If the reporters bothered to read the report, rather than just regurgitating the press release, they'd find this gem:
More than 93 percent of firearms used in homicides in 2006–07 were unlicensed and unregistered. Not surprisingly given the low level of legal ownership of firearms amongst those involved in homicide, 48 percent of firearm homicide offenders had a prior criminal history, compared with 37 percent of victims.So the report is telling us what most of us know - crims kill other people with unlicensed weapons. This never stops the anti-gun crowd from making a song and dance everytime there is a shooting though.
And then this:
Handguns have made up the majority of firearm homicides in Australia in the past six years (see Figure 27). This has been increasing since the inception of the NHMP, and has remained steady in recent years. In 2006–07, 48 percent of firearm homicides were conducted with a handgun.So why are we so concerned with getting rid of rifles, or making them hard to get hold of? I imagine that rifles outnumber handguns by a factor of 10 or more, yet handguns are used in the majority of murders. Given the circumstances outlined later, the reasoning for this becomes clear (ie, drunk or drugged people arguing over drugs or money).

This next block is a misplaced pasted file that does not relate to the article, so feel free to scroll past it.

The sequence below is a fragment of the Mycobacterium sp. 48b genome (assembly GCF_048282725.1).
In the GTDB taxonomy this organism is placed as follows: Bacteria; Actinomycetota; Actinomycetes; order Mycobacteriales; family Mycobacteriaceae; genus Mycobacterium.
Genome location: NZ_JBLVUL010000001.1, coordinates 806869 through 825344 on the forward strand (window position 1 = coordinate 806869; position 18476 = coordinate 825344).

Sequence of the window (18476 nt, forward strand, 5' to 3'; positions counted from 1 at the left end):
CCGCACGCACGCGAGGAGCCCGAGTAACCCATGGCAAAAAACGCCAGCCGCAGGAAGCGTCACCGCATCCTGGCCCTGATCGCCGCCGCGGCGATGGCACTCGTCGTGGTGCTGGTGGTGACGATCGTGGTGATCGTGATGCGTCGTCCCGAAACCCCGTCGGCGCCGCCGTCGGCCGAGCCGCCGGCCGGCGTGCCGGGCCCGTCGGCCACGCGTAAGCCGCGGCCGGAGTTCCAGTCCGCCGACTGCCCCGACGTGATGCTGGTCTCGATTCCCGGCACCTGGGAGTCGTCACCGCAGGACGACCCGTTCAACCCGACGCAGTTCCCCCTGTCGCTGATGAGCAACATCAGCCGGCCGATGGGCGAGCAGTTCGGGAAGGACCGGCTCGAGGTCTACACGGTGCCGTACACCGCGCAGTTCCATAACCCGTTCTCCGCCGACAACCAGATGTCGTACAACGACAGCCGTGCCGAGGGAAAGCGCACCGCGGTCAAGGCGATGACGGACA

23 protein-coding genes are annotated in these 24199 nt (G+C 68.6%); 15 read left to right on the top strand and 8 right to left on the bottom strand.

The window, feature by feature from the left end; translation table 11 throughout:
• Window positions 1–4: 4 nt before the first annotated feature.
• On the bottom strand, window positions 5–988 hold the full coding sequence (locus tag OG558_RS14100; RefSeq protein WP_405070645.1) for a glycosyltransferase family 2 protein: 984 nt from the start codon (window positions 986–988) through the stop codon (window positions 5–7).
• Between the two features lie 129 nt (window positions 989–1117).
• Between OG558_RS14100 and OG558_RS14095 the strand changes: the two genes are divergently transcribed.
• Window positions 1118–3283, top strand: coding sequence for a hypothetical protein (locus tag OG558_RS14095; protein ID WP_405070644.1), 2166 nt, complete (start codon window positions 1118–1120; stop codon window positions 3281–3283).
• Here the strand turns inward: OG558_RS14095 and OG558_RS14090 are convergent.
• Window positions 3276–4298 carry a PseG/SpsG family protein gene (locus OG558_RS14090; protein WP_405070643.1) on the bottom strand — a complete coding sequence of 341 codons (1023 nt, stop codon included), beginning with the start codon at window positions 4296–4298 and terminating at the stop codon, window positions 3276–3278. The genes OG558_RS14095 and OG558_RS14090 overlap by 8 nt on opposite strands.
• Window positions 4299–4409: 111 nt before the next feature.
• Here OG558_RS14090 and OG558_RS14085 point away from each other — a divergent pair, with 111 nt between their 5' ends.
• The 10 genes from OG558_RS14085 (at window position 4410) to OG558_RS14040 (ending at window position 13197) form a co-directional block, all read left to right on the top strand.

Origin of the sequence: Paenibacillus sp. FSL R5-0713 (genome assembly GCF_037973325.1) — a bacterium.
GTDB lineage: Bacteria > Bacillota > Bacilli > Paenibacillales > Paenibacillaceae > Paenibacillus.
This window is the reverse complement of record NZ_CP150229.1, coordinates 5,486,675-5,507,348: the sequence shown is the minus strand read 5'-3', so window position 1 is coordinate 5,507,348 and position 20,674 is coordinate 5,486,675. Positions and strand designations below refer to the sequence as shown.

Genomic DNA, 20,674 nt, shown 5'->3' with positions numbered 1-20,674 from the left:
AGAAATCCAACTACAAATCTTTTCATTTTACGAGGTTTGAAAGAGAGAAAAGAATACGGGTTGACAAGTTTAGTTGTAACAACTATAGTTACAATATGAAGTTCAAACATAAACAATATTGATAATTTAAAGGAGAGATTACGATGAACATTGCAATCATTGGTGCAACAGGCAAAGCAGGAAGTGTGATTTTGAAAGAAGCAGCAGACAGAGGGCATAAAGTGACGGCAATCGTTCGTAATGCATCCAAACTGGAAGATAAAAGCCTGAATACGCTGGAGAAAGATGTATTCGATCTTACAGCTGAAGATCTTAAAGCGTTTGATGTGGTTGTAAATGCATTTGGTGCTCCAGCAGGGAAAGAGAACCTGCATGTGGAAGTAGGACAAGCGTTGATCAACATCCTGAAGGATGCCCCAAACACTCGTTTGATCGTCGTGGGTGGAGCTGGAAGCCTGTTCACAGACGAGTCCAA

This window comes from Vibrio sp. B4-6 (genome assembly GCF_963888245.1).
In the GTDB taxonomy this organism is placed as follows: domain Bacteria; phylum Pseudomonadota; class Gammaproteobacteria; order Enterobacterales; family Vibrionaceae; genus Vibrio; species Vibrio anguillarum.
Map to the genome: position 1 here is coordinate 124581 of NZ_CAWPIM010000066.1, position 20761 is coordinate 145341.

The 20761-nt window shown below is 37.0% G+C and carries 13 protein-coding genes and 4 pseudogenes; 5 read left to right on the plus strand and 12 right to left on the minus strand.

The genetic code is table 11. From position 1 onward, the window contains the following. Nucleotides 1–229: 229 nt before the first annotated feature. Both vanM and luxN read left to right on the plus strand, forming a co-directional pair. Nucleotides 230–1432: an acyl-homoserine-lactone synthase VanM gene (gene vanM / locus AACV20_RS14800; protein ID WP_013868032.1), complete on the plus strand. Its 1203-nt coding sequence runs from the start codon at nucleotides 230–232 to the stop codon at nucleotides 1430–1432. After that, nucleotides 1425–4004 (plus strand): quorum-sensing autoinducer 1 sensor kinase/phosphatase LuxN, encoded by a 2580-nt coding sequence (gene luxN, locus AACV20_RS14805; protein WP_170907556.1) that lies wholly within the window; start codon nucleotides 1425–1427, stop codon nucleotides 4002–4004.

We also learn that:
Males were most commonly killed for no apparent motive (28%); in alcohol-related arguments (21%); for money/drugs (17%); through domestic altercations (15%); and for revenge (12%). Arguments over money can occur in many situations.
The chances of being killed by a stranger are extremely small. If you have a violent, unemployed, broke, drug abusing boyfriend, then you might have a problem.